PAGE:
I am pleased to announce the paper I will be presenting at the upcoming British NT conference (Aberdeen, Sept 3-5, 2009). The paper will be in the ‘Simultaneous Short Papers’ section, which is sort of a grab-bag group which anyone can attend. I did this two years ago and it was well attended and a lot of fun.
Here is the abstract:
What ‘mercies of God’? oiktirmos in the LXX as the context and background for Paul’s programmatic use in Romans 12.1
In what is considered to be a climactic point in Romans, 12.1-2, Paul makes a firm appeal to the Roman in view of ‘the mercies of God’. It is the conclusion of many scholars that either Paul is using oiktirmos to refer to the argument of Romans 9-11 or, perhaps, to summarize chapters 1-11 as a whole. Though the term is undoubtedly acting to refer back to Paul’s argument in the preceding material, there is a pattern of the usage of oiktirmos (and its cognates) in the LXX that has not been introduced into the scholarly discussion. We will examine the patterned uses of an oiktirmos motif in the LXX with a view towards how and why it appears as well as what other concepts are frequently and naturally correlated. Then we will demonstrate how suitable this particular term was for summarizing the message of Romans (and Paul’s gospel) as the foundation for the command par excellence that follows in the rest of 12.1-2. In particular we will observe how oiktirmos appears in the discussion of God’s covenant faithfulness with a view towards eschatology, revelation, guidance, and deliverance.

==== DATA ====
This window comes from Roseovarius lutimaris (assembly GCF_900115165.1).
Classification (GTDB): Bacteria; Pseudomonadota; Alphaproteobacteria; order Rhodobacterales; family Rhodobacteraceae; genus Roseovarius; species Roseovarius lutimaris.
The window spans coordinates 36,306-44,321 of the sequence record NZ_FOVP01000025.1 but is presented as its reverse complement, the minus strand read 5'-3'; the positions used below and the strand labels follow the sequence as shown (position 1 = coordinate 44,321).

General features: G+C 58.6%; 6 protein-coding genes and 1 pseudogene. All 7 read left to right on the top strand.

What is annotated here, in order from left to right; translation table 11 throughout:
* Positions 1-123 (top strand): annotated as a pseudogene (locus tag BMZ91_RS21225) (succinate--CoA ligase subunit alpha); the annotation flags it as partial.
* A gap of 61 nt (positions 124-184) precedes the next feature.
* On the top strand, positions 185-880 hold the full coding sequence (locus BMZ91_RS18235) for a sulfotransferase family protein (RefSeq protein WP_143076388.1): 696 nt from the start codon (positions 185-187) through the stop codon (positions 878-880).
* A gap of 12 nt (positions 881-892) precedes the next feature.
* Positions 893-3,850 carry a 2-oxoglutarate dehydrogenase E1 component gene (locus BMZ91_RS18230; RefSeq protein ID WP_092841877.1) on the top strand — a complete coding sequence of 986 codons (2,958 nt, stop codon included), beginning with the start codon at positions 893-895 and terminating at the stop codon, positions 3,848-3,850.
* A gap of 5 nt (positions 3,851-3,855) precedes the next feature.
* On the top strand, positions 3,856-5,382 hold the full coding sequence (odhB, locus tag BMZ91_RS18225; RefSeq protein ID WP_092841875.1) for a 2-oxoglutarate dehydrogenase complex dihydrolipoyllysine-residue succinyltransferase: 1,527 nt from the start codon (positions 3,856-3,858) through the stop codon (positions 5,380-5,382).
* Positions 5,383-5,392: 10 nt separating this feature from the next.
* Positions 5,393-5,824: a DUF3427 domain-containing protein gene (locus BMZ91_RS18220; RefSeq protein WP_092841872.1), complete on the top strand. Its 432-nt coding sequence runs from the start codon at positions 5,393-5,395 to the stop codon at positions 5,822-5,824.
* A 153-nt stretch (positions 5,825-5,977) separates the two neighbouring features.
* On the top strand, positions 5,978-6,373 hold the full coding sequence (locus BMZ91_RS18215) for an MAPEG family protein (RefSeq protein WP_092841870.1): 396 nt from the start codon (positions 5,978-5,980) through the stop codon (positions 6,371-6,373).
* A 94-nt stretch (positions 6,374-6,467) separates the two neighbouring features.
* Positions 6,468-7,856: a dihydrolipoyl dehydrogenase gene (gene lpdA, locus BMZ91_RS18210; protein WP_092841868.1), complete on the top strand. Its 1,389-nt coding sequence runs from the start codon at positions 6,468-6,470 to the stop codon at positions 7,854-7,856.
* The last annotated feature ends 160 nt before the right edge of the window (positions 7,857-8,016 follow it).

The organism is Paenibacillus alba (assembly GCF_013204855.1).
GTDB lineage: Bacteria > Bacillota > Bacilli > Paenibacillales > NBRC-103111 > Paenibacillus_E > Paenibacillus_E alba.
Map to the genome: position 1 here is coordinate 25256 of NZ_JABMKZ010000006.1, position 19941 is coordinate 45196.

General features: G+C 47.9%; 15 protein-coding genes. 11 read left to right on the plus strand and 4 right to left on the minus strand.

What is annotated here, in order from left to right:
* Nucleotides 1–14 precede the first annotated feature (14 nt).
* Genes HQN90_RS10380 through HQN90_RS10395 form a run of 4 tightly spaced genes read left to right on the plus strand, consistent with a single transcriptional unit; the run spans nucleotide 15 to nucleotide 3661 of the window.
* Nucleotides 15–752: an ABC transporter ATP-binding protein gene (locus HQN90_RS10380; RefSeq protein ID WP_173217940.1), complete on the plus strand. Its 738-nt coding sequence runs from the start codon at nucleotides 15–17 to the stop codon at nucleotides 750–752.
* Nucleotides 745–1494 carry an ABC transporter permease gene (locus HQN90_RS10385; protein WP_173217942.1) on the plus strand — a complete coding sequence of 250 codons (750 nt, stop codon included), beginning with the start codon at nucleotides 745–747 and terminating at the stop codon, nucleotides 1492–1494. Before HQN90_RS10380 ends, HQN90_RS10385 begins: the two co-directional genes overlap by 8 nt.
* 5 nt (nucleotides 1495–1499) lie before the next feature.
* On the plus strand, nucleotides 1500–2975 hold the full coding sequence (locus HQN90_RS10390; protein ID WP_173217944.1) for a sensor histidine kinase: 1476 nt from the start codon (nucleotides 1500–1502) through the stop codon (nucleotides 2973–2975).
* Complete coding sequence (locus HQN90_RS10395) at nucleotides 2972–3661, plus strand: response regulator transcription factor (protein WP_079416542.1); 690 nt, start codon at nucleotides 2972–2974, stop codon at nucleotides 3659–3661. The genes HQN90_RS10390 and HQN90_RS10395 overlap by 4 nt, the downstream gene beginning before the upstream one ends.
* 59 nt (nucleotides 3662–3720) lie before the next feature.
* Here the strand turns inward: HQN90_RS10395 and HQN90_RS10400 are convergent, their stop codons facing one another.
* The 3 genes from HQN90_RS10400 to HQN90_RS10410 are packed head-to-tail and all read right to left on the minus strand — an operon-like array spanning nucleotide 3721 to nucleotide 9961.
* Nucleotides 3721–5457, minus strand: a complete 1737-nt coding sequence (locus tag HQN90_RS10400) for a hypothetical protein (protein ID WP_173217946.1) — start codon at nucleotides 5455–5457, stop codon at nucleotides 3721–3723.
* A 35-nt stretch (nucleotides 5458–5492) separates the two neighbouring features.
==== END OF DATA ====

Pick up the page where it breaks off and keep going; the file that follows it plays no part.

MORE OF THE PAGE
It was interesting to me that commentators generally ignored the LXX and Jewish background of this very important word group (oiktir*). The conclusions I will reach are probably not too shocking, but there are a couple of interesting patterns and developments that are more significant. The paper I presented two years ago eventually was published in Neotestamentica. I hope to do the same with this one, but the journal is yet to be decided.